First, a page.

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Saw Palmetto as an Herb

Saw Palmetto as an herb

Serenoa repens

Other Names: Sabal, Shrub Palmetto, saw palmetto, American dwarf palm tree, cabbage palm
Latin names: Serenoa repens, Sabal serrulata

Saw palmetto is the fruit of a small shrub in the palm family native to the southeastern United States from South Carolina to southern Mississippi and through out Florida. Most of the fruit is wild harvested in Florida.

The Saw Palmetto plant grows from 6 to 10 feet high, forming what is called the 'palmetto scrub.' It has a crown of large leaves, and the fruit is irregularly-spherical to oblong, deep red-brown, slightly wrinkled, being from 1/2 to 1 inch long and about 1/2 inch in diameter. It contains a hard brown seed. The taste is sweetish and not agreeable.

Saw Palmetto as an Herb for Medicinal Uses

The medicinal parts are the partially dried ripe fruit, the ripe fresh fruit and the ripe dried fruit. The taste of the seeds is soapy and unpleasant.

Saw palmetto was introduced into medicine by. J. B. Read, of Savannah, Georgia, in an 1879 issue of the American Journal of Pharmacy: "By its peculiar soothing power on the mucous membrane it induces sleep, relieves the most troublesome coughs, promotes expectoration, improves digestion, and increases fat, flesh and strength. Its sedative and diuretic properties are remarkable."

An "original communication" in the July 1892 issue of The New Idea stated, "It also exerts a great influence over the organs of reproduction, mammoa, ovarium, prostate, testes, etc. Its action on them is a vitalizer, and is said to be the greatest known, tending to increase their activity and add greatly to their size."

Clinical trials with saw palmetto show that it decreases symptoms associated with benign prostatic hyperplasia (BPH), especially reducing the urge to urinate during the night. Fifty percent of men more than fifty years old may develop BPH.

Pressure of the enlarged prostate on the bladder may cause many of these men to awaken four or five times a night with an urge to urinate. Components of fat-soluble extracts of the fruit reduce prostate size and inhibit inflammation. More than 2,000 patients have now been evaluated in clinical trials.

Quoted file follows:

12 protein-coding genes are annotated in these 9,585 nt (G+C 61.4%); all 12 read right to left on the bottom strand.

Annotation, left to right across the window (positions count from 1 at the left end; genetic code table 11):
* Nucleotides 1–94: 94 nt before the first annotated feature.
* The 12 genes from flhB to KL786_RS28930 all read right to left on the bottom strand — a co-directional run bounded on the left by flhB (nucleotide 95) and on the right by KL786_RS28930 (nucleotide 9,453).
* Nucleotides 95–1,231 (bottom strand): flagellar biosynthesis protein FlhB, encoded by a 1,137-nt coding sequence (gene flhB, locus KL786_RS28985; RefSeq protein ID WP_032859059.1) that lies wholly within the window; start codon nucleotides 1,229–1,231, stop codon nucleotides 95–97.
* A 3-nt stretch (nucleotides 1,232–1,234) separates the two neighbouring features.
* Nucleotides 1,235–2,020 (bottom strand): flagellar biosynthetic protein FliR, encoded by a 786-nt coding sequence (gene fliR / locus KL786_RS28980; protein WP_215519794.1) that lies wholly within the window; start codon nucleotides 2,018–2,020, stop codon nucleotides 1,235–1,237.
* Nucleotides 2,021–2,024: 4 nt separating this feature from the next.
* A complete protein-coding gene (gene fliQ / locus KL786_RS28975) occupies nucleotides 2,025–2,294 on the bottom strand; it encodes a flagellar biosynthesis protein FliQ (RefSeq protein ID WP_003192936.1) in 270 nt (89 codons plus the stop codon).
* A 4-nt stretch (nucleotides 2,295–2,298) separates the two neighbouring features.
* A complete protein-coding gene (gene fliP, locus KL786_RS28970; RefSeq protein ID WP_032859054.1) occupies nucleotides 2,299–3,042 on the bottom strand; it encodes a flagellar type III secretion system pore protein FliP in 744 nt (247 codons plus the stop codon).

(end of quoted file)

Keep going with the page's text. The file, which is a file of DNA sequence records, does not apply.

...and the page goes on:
Saw palmetto reduces non-malignant enlargement of the prostate gland in men over age 50. Evidence is compelling that saw palmetto improves urine flow and lessens the need to urinate at night. Studies show saw palmetto shrinks prostate tissue and lowers levels of the hormone associated with BPH. In studies it worked as well as the leading prescription drug, with 90-percent fewer side effects.

German health authorities allow saw palmetto fruit preparations for difficulty of urination in early stages of BPH. Many Germans attest to saw palmetto's value in reducing non-cancerous prostate enlargement.

Saw Palmetto

Saw palmetto is approved by Commission E for:

  • Prostate complaints
  • Irritable bladder

Saw Palmetto Supplement

When it comes to choosing a saw palmetto product, quality is much more important than quantity. Most companies sell a powdered form of saw palmetto which has been chemically altered and has lost half of its potency. Studies have shown that in order for saw palmetto to be effective for supporting the prostate, it must contain 85 to 95 percent fatty acids and sterols.

To get the appropriate amounts of the active components, you must select an oil-based product in a soft gelatin capsule. We are proud of the quality of the Vitabase Saw Palmetto Supplement, which is manufactured by one of the top suppliers in the world.

Vitabase Saw Palmetto Supplement

Folk Medicine. In folk medicine, Saw Palmetto is used for inflammation of the urinary trnct, bladder, testicles and mammary glands. It has been used for nocturnal enuresis, persistant cough, eczema and improvement of libido.

Homeopathic Uses. The herb is used for micturation problems and inflammation of the urinary tract.

Culinary Uses of Saw Palmetto

Not recommended.


In the days of yore, some used saw palmetto leaves as crosses over their doorways to remove curses or hexes so as to protect their households (Fontenot 1994).


No side effects or contraindications other than rare stomach upset have been reported. The primary condition for which the fruit is used, BPH, can only be diagnosed by a physician, so consult one for proper examination and treatment.

Gastrointestinal disturbance and other mild problems hit 2-percent of users. No known drug interactions.

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